Somebody Else’s Cambridge Interview: The road back from self-destruction

Charlotte Ivers 10 May 2014

“You know what the best thing is? I wake up, and no part of me is sore. My eyes aren’t dry. I don’t have to down a litre of water every morning just to make my throat feel acceptable.” A year ago, the man sitting opposite me gave up cigarettes and alcohol. He is telling me about the impact which this has had on his life. I narrow my eyes at him. I am wearing my old school tracksuits and a college sports sweatshirt. I am alternating sips of coffee and soluble paracetamol. There is still a trace of somebody else’s Caesarian Sunday face paint on my neck. I’m not quite sure how it got there, but I am acutely aware that it needs showering off. It is hard not to look at him without seeing a little smugness. Nonetheless I can’t help but feel that this subtext may be nobody’s fault but my own.

Why did you stop drinking? He laughs sardonically. “Ah, the million dollar question. Essentially, when I was your age, I was on about ten cups of coffee, minimum three pints and twenty odd cigarettes a day. I was feeling a bit off and went to see the nurse. She told me my blood pressure was higher than my gran’s. So that made me realise I kind of had to sort myself out. I did, and now I’m fine. It went back to normal after a couple of months. Plus, you don’t get to that state by accident. I was pretty reliant on all those stimulants: coffee for working, smoking for concentration, drinking to forget the previous two. There was a point when I would be getting through about ten cigarettes for a supervision essay, and I’m a scientist. Everyone has their own coping mechanisms, and for me those coping mechanisms were pretty self-destructive. I realised I had to get out of that cycle.”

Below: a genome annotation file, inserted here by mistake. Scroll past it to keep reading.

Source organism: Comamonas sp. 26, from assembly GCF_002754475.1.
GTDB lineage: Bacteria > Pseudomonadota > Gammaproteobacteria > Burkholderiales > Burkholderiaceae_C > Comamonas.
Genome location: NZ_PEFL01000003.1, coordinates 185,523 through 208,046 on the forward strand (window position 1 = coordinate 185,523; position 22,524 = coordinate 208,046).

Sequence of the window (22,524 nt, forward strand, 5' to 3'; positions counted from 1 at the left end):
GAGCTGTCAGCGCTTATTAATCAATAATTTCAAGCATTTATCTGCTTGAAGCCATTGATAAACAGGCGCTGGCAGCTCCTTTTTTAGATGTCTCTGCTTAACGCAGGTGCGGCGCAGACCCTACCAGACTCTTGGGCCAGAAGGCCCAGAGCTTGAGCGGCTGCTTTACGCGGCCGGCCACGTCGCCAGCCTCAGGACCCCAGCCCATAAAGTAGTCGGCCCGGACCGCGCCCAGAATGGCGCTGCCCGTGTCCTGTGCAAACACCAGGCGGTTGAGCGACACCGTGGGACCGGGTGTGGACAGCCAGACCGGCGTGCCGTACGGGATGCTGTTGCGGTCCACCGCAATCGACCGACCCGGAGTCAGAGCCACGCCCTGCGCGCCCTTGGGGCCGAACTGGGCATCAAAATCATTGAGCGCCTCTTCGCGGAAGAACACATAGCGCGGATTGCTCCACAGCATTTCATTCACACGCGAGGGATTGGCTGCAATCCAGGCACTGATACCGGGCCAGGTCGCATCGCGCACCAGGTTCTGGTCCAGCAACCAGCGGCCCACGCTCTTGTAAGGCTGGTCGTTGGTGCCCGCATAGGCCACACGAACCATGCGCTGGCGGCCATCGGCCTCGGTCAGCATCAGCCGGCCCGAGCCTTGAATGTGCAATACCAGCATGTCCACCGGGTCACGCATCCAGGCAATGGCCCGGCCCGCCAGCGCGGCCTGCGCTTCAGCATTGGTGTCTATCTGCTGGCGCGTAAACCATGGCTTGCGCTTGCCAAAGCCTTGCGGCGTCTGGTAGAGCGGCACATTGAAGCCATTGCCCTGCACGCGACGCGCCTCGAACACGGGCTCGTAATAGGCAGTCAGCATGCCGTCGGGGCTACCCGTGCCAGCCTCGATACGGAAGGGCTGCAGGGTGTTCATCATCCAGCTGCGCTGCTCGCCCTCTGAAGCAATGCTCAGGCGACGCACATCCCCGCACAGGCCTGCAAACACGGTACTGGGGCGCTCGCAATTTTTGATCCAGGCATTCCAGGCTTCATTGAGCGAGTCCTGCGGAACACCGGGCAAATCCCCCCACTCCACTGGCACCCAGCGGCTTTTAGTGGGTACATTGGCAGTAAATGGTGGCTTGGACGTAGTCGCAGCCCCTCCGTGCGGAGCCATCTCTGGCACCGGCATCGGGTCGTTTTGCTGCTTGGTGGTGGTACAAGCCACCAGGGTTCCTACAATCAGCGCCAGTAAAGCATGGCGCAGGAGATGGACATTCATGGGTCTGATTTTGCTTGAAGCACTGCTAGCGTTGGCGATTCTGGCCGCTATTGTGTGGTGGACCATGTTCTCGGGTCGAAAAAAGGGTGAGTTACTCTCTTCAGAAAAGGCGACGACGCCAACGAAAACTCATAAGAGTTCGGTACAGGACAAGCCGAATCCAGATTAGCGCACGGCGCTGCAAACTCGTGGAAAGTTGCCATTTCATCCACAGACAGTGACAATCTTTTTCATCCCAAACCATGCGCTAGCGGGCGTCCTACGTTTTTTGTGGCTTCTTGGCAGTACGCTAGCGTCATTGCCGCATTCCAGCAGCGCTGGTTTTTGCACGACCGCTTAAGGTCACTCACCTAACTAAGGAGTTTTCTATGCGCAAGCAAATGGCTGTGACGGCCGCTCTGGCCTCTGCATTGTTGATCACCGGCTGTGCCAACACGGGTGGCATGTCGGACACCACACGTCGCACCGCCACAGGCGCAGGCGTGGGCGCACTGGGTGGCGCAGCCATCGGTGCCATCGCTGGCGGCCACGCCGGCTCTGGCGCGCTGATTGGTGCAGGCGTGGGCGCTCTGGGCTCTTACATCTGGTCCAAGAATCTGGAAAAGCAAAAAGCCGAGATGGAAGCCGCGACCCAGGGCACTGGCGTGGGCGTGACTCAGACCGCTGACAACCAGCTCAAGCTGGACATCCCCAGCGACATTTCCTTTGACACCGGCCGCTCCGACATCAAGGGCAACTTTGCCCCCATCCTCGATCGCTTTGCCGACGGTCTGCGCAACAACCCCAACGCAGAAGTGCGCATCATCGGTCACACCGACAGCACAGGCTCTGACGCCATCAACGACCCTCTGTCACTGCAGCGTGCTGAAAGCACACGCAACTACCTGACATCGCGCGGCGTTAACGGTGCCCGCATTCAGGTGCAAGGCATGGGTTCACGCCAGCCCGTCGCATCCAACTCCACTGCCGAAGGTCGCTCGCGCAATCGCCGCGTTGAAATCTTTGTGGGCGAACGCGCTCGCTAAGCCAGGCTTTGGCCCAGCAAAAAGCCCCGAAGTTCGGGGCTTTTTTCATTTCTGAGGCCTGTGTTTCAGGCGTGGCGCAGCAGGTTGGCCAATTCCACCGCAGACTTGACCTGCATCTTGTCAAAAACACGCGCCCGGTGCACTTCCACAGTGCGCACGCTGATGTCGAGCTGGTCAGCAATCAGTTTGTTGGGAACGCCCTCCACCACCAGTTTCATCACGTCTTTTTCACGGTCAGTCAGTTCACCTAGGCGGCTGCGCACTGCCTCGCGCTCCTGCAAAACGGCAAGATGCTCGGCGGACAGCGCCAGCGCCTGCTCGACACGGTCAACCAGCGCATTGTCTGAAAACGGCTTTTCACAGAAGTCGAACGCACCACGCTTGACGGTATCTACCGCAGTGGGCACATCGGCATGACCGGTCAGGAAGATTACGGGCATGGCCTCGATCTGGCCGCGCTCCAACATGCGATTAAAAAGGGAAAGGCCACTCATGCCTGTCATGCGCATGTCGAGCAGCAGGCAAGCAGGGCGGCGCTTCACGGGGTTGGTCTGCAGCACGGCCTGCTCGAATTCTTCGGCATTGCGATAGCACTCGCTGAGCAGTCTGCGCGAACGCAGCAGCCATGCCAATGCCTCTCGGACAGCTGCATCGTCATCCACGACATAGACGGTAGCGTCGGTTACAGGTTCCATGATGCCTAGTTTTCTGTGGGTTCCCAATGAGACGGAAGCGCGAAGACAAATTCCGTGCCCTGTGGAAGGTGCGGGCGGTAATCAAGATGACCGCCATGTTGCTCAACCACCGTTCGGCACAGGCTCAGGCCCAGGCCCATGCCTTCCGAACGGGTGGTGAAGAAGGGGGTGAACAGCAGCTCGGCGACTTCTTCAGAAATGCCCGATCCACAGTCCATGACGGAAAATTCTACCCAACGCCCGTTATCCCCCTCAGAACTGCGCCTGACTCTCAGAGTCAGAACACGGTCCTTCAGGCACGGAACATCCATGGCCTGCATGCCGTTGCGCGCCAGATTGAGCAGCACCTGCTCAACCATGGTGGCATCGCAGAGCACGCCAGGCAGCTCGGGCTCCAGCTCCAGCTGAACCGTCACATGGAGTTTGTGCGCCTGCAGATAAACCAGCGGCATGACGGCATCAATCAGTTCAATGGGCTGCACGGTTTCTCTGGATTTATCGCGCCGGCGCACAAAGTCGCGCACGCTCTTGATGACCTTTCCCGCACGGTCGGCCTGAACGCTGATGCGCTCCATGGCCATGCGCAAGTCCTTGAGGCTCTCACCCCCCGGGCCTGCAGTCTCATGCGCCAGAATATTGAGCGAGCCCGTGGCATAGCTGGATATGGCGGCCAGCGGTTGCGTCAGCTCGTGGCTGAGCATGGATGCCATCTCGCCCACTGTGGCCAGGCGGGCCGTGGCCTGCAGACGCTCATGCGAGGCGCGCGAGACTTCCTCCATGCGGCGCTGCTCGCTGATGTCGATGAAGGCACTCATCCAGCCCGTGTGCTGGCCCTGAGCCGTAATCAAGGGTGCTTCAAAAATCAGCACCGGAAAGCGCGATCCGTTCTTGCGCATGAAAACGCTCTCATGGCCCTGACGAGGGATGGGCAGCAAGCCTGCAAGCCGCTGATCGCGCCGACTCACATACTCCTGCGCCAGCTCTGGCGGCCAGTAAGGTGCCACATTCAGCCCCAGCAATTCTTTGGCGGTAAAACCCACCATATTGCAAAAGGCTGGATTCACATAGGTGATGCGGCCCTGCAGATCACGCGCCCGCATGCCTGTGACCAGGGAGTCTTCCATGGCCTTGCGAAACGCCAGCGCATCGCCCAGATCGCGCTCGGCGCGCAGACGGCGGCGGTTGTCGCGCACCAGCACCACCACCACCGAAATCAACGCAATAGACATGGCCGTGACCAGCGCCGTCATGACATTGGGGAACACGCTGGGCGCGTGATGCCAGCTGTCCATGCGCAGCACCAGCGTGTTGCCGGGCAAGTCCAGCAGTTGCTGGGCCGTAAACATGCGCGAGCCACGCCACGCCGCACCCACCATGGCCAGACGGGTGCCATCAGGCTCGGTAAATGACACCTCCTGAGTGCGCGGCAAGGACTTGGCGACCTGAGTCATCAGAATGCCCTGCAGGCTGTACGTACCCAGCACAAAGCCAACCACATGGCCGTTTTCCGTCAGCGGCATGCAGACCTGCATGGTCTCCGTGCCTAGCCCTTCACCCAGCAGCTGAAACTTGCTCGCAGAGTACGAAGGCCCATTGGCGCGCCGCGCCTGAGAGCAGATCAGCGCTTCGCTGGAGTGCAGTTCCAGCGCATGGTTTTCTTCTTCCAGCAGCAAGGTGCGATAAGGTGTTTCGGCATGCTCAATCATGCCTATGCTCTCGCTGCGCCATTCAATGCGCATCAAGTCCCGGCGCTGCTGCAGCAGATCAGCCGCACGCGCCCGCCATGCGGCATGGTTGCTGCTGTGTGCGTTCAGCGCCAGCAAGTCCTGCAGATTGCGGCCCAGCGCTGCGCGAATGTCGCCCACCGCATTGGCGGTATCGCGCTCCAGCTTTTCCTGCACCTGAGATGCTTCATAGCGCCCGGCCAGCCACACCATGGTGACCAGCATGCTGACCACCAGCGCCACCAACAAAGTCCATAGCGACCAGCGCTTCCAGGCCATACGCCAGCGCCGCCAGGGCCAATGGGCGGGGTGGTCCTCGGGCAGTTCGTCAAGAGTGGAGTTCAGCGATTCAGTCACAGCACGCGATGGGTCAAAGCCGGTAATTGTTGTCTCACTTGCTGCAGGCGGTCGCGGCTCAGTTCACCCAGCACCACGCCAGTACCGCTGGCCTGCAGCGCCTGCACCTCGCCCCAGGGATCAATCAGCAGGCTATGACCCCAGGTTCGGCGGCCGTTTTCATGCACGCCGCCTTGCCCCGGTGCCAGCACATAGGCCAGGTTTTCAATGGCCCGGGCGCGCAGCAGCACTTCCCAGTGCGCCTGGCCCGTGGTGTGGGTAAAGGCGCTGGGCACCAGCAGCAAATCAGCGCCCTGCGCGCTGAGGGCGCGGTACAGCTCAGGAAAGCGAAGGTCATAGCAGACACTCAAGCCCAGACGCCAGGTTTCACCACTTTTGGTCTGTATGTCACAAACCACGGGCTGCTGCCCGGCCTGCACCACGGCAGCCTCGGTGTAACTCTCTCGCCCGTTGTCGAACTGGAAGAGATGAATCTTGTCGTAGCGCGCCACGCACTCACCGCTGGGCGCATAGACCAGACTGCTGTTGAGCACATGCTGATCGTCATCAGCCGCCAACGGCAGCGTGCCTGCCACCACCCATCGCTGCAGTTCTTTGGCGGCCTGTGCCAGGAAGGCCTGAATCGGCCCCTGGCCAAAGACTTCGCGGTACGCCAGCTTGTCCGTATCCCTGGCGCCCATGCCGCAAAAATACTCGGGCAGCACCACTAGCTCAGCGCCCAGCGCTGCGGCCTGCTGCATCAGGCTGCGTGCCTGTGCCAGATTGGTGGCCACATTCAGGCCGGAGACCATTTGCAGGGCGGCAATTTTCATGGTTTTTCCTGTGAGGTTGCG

What were you coping with? Another laugh with an edge to it. “Oh god everything. I got myself into this state where everything felt difficult. Taking clothes to the laundry or walking to lectures became this massive ordeal. I think I just felt that my life was out of control, and the more I convinced myself of that the more it became true. Which isn’t to say that those things were trivial, they certainly didn’t feel like it at the time. Yeh, my first year was pretty grim to be honest.”

But it is better now? “Yeh, definitely. Nothing has really changed about my external circumstances, I think I just got used to looking after myself and dealing with everyday life. Coming to university was a big shock to the system. I had been at boarding school before and had never really had to manage my own time, so I guess the shock of the change really hit me. I was just dazed and wondering around in what was actually a really miserable haze for a long time. I wasn’t in control at all. Hopefully now I have better mechanisms in place for next time I experience a big change. I can’t let my life get out of control like that again. There are too many things to do.” What is there to do? He grins, broadly. This time there is no sardonic undertone. “Everything. There is everything to do. And that is really very exciting.”